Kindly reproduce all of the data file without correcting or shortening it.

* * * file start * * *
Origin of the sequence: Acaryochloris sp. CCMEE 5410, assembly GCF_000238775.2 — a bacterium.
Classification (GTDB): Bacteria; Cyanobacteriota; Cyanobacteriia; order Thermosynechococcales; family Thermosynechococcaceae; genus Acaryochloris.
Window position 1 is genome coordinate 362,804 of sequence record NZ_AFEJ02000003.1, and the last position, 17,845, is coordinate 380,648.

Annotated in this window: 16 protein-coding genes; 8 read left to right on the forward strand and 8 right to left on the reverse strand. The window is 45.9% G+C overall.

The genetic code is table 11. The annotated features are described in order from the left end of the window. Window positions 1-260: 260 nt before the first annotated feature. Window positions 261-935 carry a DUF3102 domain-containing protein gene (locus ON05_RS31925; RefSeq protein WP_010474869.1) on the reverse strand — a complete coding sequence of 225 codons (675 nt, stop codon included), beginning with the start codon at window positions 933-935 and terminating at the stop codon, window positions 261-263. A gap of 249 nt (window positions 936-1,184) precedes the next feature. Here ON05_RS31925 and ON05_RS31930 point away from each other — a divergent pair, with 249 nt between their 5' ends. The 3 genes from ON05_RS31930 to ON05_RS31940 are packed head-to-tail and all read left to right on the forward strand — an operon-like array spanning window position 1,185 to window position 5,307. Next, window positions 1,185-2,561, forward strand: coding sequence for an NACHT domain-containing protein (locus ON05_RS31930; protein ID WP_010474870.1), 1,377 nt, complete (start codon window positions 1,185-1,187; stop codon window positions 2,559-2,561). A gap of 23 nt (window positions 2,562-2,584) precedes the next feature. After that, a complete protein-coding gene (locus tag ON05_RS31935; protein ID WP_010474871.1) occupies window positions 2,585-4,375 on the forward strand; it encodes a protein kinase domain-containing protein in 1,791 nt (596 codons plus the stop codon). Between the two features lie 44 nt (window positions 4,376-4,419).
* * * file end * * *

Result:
Origin of the sequence: Acaryochloris sp. CCMEE 5410, assembly GCF_000238775.2 — a bacterium.
Classification (GTDB): Bacteria; Cyanobacteriota; Cyanobacteriia; order Thermosynechococcales; family Thermosynechococcaceae; genus Acaryochloris.
Window position 1 is genome coordinate 362,804 of sequence record NZ_AFEJ02000003.1, and the last position, 17,845, is coordinate 380,648.

Annotated in this window: 16 protein-coding genes; 8 read left to right on the forward strand and 8 right to left on the reverse strand. The window is 45.9% G+C overall.

The genetic code is table 11. The annotated features are described in order from the left end of the window. Window positions 1-260: 260 nt before the first annotated feature. Window positions 261-935 carry a DUF3102 domain-containing protein gene (locus ON05_RS31925; RefSeq protein WP_010474869.1) on the reverse strand — a complete coding sequence of 225 codons (675 nt, stop codon included), beginning with the start codon at window positions 933-935 and terminating at the stop codon, window positions 261-263. A gap of 249 nt (window positions 936-1,184) precedes the next feature. Here ON05_RS31925 and ON05_RS31930 point away from each other — a divergent pair, with 249 nt between their 5' ends. The 3 genes from ON05_RS31930 to ON05_RS31940 are packed head-to-tail and all read left to right on the forward strand — an operon-like array spanning window position 1,185 to window position 5,307. Next, window positions 1,185-2,561, forward strand: coding sequence for an NACHT domain-containing protein (locus ON05_RS31930; protein ID WP_010474870.1), 1,377 nt, complete (start codon window positions 1,185-1,187; stop codon window positions 2,559-2,561). A gap of 23 nt (window positions 2,562-2,584) precedes the next feature. After that, a complete protein-coding gene (locus tag ON05_RS31935; protein ID WP_010474871.1) occupies window positions 2,585-4,375 on the forward strand; it encodes a protein kinase domain-containing protein in 1,791 nt (596 codons plus the stop codon). Between the two features lie 44 nt (window positions 4,376-4,419).